This week, the Urban Institute released a report on the equitable distribution of resources or lack thereof in Pokémon Go. As it turns out, in Pok—don’t laugh! It’s a thing! The most interesting thing about playing Pokémon Go is where you play Pokémon Go.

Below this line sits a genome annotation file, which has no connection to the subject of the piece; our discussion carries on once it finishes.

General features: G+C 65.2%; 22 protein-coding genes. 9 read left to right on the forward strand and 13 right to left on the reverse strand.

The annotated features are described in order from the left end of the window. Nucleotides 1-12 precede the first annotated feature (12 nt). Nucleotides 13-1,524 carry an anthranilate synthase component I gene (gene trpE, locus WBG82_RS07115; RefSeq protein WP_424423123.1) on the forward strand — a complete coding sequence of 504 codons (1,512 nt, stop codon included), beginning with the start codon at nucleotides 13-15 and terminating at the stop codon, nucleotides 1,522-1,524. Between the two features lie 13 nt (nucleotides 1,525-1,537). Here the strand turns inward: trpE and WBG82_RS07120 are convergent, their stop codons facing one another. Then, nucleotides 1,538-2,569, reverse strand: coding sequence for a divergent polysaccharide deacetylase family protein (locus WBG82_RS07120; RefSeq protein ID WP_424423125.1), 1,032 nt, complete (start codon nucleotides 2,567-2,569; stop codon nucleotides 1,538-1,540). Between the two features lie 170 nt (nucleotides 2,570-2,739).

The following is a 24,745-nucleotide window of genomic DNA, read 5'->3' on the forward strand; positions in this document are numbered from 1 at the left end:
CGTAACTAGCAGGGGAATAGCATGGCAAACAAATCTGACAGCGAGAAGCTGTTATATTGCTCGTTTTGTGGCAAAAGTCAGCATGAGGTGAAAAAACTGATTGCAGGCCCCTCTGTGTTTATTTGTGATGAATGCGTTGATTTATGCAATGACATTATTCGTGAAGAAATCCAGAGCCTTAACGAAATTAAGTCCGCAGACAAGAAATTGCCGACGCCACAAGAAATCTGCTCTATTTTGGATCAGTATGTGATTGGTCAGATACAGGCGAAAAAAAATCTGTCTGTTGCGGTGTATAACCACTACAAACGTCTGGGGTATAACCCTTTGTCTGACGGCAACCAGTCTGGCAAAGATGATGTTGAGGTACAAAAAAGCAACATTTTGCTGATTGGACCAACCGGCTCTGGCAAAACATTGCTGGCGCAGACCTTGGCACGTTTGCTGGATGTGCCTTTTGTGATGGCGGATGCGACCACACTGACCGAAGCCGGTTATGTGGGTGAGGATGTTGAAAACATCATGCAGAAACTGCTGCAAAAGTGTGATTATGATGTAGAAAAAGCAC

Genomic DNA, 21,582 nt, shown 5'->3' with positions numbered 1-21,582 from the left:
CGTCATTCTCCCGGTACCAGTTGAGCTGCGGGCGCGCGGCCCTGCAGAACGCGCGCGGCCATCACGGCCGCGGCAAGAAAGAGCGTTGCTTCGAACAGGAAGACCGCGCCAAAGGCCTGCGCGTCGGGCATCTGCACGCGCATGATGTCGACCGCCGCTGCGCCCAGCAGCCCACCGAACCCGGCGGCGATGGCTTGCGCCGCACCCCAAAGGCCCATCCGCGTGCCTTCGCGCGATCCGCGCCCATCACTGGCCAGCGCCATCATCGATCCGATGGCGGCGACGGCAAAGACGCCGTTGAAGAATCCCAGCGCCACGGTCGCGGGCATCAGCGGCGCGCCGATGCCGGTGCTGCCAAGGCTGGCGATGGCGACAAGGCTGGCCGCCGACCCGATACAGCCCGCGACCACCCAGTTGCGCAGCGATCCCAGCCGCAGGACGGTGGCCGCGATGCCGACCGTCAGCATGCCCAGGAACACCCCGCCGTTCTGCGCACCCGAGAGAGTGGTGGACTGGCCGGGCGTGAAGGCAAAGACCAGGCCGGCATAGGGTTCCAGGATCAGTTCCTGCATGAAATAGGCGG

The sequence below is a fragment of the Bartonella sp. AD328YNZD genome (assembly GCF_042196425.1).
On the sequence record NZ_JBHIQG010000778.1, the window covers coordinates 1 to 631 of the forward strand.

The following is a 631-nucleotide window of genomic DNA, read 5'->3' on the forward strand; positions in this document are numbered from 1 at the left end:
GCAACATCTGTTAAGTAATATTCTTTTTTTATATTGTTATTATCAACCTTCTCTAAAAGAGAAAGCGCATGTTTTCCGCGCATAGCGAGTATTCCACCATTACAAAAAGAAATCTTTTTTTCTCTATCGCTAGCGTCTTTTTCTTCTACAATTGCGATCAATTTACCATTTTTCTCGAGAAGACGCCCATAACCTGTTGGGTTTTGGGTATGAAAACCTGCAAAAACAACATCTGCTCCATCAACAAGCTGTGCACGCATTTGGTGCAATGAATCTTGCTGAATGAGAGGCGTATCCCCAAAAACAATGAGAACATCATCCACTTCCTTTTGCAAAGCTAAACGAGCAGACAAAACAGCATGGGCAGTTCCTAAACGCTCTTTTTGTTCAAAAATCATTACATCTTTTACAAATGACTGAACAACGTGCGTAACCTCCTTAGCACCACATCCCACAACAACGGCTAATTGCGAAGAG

There is a disparity between neighborhoods when it comes to the location-based features that make Pokémon Go work. Depending on where you live or spend your free playing time, the game is either break-the-internet stimulating or kind of meh and potentially even expensive. The report, which focuses on Washington, D.C., finds that there are more “portals”—Gyms and Pokéstops, for the initiated—in whiter, more affluent neighborhoods than in blacker, less affluent neighborhoods.